Livelihood of the poor shattered

Hasibul Aman

28th April, 2020 09:53:18 printer

Livelihood of the poor shattered

Low and lower-middle income people are likely to bear the most brunt of the COVID-19 crisis as they are seriously exposed to financial vulnerability as well as food insecurity.

The prolonged countrywide shutdown due to the pandemic has rendered many of this particular segment jobless, while some are utterly precarious about their profession and regular income.

The government had to enforce a month-long shutdown across the country from March 26 to ensure social distancing as a globally prescribed remedy for coronavirus spread.

People dependent on daily income, farmers and small and petty businessmen are the worst sufferers of the lockdown as citizens are made to stay home.

At the same time, small job holders in the private sector are also in fear of job cut and income loss because of business losses and economic uncertainty. 

If the crisis continues beyond April 25, the shutdown might linger further, even for an indefinite period, and it might leave them in a more critical condition.

The World Bank last week warned that Bangladesh’s economy will be significantly impacted by the COVID-19 pandemic. The decline in national and global demand for manufactured goods, particularly in the garment sector, risks creating unemployment and deepen poverty.

The urban poor will be hardest hit while the number of additional poor will be higher in rural areas. The national shutdown will impact private consumption. While the growth is expected to recover over the medium term, downside risks remain, particularly from a domestic outbreak of COVID-19 and fragilities in the financial sector, it also said.

A new local study finds that daily income of the rural and urban poor drastically fell last week compared to that in February. While many of them were economically inactive, a large bevy of non-poor descended below the poverty line.

The highest 61 percent economic inactivity was found among day labourers while it was 59 percent among restaurant workers, 57 percent among maid servants, 55 percent among transport and skilled workers and 54 percent among farm labourers,

Similarly, job loss rate was 53 percent among construction and factory workers, 52 percent for petty businesses, 51 percent for shop, hotel and saloon assistants and 47 percent for the rickshaw pullers.

Power and Participation Research Centre (PPRC) and BRAC Institute for Governance and Development (BIGD) jointly conducted the quick response for COVID-19 study during April 04 to April 12 period.     

Per-capita daily income of these people was found to come down by as high as Tk93 for restaurant workers to Tk54 for agri labourers, the study also suggests.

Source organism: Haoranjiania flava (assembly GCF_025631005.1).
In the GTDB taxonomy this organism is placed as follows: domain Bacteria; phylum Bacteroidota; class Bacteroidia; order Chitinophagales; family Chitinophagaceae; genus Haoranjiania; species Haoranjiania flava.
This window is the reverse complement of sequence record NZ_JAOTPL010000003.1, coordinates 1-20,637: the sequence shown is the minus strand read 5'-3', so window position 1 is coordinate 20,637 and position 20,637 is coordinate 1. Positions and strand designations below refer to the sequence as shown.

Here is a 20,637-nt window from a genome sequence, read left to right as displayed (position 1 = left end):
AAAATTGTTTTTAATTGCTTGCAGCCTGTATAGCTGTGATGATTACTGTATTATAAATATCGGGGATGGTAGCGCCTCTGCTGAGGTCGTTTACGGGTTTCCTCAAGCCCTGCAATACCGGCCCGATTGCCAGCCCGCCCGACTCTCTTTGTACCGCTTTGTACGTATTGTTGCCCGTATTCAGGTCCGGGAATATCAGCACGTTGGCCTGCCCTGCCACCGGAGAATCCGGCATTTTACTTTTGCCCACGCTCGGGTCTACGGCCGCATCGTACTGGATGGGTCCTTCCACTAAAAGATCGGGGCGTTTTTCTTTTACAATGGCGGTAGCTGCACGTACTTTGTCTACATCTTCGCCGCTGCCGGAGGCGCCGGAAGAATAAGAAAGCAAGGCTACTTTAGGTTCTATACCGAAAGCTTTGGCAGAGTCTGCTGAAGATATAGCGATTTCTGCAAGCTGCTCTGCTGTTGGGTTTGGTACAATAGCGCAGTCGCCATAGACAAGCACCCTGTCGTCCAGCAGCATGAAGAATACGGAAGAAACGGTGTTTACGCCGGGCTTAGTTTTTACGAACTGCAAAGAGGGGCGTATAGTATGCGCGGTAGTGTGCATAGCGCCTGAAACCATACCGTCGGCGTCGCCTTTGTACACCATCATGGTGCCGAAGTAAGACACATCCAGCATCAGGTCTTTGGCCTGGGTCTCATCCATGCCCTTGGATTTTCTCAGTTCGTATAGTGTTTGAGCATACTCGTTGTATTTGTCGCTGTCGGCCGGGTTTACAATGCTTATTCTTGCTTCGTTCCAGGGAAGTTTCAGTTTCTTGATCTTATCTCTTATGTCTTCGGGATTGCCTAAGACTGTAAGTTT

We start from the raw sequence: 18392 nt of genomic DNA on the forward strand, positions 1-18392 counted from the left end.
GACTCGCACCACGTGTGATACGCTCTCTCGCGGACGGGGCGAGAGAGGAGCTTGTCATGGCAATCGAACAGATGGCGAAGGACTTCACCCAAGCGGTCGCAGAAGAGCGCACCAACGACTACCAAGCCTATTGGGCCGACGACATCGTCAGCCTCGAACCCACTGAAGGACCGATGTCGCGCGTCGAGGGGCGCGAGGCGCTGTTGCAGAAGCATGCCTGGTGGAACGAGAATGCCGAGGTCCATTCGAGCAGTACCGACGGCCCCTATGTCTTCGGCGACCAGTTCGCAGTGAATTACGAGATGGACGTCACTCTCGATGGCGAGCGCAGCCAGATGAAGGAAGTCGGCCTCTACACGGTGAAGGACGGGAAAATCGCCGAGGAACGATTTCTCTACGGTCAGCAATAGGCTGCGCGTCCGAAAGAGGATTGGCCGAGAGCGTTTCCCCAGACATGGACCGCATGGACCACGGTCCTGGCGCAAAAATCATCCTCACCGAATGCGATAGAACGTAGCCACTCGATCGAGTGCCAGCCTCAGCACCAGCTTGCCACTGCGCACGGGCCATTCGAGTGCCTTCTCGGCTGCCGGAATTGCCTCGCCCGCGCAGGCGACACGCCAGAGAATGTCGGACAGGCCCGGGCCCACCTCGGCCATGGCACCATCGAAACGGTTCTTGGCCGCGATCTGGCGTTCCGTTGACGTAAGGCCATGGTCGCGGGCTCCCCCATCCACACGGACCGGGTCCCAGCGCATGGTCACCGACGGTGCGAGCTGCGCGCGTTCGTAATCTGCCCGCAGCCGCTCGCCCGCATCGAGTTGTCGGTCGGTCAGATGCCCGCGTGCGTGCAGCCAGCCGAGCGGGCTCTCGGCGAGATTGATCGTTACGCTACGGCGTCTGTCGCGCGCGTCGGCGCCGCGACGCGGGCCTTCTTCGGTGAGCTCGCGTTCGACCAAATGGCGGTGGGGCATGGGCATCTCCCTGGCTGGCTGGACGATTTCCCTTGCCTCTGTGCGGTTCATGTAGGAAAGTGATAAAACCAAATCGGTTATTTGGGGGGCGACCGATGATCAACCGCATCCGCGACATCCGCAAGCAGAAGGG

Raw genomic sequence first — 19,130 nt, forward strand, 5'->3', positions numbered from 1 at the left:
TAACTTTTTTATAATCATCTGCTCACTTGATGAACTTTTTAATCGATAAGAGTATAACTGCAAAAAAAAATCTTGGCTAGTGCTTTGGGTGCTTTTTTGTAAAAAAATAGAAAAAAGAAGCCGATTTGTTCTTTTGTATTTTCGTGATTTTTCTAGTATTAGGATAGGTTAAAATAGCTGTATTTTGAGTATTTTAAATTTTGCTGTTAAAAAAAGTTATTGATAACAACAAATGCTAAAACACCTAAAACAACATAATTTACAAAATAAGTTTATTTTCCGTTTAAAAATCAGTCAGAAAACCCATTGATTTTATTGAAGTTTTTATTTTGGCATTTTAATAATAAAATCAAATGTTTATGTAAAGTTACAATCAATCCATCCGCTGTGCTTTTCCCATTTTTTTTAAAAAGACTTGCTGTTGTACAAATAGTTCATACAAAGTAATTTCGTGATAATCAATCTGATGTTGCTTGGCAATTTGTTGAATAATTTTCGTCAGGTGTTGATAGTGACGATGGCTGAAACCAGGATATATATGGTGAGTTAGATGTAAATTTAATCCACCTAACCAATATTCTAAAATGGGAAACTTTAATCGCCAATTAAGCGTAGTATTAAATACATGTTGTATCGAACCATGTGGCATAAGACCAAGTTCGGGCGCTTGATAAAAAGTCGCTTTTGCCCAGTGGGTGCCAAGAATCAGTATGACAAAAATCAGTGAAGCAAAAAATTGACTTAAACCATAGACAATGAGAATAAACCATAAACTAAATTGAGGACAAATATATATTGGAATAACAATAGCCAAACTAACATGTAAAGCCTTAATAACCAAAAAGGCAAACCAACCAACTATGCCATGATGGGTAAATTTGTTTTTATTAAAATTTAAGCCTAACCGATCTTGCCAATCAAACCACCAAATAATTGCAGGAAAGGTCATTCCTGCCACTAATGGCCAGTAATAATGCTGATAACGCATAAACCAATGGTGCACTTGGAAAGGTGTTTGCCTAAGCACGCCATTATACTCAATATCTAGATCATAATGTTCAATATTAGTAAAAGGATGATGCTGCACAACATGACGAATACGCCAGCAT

This has forced them, including the vulnerable non-poor, to cut their daily food expenditure from 36 percent to 24 percent.

The number of households having 3 meals a day has also come down from 25 percent to 11 percent among different types of poor people. 

“The poor people have been left with the most critical situation with the impact of the pandemic. They have food deficits which has caused malnutrition among them. The situation may deteriorate further in future,” noted economist Dr Debapriya Bhattacharya said.

“We’re witnessing that people are gradually becoming jobless, losing their savings and selling off their resources, while many are going below the poverty line.”

According to him, lower-middle income people are now in very financial hardship as they have shyness for social exposure and they are not targeted in fiscal incentives or relief schemes.

He also warned that the impact of coronavirus might be more serious in the countries with social inequality and deprivation, especially unemployment might rise further.

Another acclaimed economic Dr Zahid Hussain also warned that a large portion of the country’s 80 million people, who are slightly over the poverty line, are is severe risk of entering the poverty bracket again as their income has been affected seriously because of the COVID-19 pandemic.

The head of the country’s top public sector think tank General Economics Division (GED) Dr Shamsul Alam admitted that the prolonged coronavirus crisis will definitely hit hard the poor and low-income people.

Like some global agencies, he also predicted that the country’s GDP growth will slow down thanks to the crisis, affecting employment and deteriorating poverty.

Most economic analysts have suggested finding ways to increase direct cash flow to this segment of population so that the country’s poverty situation does not aggravate.


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